Rare animals get U.N. protection

The great white shark, river dolphins, several types of whales, and an unusual two-humped camel are among animals that were designated on Sept. 24 to receive new or heightened protection under the Convention on Migratory Species, a U.N. treaty.

Meeting in Bonn, Germany, delegates placed the great white shark in the treaty’s Appendix I. Such a listing bans the 80 nations that have ratified the treaty from catching or harming the species inside their boundaries. It also requires the nations to protect the species’ habitat.

Three whale species–fin, sperm, and sei–also made it into Appendix I, along with the nearly extinct Ganges and Indus River dolphins (Platanista gangetica gangetica) in India, Pakistan, and Bangladesh. These virtually blind freshwater dolphins, which navigate by sonar, are threatened by pollution, hunting, and entanglements in fishnets.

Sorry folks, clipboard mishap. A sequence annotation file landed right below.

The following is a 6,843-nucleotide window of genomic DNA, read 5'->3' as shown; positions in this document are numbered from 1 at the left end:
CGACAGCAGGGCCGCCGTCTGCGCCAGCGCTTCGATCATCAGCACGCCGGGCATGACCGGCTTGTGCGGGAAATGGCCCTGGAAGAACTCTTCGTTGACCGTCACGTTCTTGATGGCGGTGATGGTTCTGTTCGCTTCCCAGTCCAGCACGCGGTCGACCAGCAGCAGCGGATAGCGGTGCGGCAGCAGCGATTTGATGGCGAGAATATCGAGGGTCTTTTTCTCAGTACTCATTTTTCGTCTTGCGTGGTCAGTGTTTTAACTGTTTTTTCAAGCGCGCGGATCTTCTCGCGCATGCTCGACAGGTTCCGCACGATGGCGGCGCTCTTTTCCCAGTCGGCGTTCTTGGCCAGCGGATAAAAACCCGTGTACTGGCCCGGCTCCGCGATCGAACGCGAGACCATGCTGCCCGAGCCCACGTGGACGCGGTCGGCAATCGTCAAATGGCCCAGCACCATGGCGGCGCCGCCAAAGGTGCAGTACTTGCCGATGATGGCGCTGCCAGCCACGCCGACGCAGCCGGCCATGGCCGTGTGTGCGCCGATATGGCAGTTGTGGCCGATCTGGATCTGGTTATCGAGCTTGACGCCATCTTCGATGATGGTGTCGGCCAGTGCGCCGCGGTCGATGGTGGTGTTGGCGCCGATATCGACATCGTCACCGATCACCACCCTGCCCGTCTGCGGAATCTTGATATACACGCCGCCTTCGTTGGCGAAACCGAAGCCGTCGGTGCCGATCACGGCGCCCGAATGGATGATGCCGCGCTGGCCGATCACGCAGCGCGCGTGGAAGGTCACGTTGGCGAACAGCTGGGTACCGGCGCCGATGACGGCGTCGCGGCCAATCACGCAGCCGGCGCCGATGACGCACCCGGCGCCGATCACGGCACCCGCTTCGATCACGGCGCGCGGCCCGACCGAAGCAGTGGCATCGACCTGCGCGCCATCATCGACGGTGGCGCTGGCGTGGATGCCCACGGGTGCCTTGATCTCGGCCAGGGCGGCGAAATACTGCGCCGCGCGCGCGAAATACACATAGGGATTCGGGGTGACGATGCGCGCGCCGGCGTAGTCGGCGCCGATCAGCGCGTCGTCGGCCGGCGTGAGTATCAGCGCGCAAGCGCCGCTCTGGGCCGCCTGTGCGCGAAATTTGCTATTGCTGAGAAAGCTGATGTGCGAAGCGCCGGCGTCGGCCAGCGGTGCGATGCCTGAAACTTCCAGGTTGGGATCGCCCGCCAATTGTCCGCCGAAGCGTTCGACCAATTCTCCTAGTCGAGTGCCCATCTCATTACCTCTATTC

Perhaps the most unusual animals added to Appendix I are the 300 hairy-kneed camels, found in three isolated pockets of China and Mongolia–including a former nuclear test range. They survive on salt water, and scientists suspect they’re a new species.

Even nations that haven’t ratified the Convention on Migratory Species, such as the United States, Japan, Russia, and China, sometimes adopt its policies.


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Janet Raloff is the Editor, Digital of Science News Explores, a daily online magazine for middle school students. She started at Science News in 1977 as the environment and policy writer, specializing in toxicology. To her never-ending surprise, her daughter became a toxicologist.

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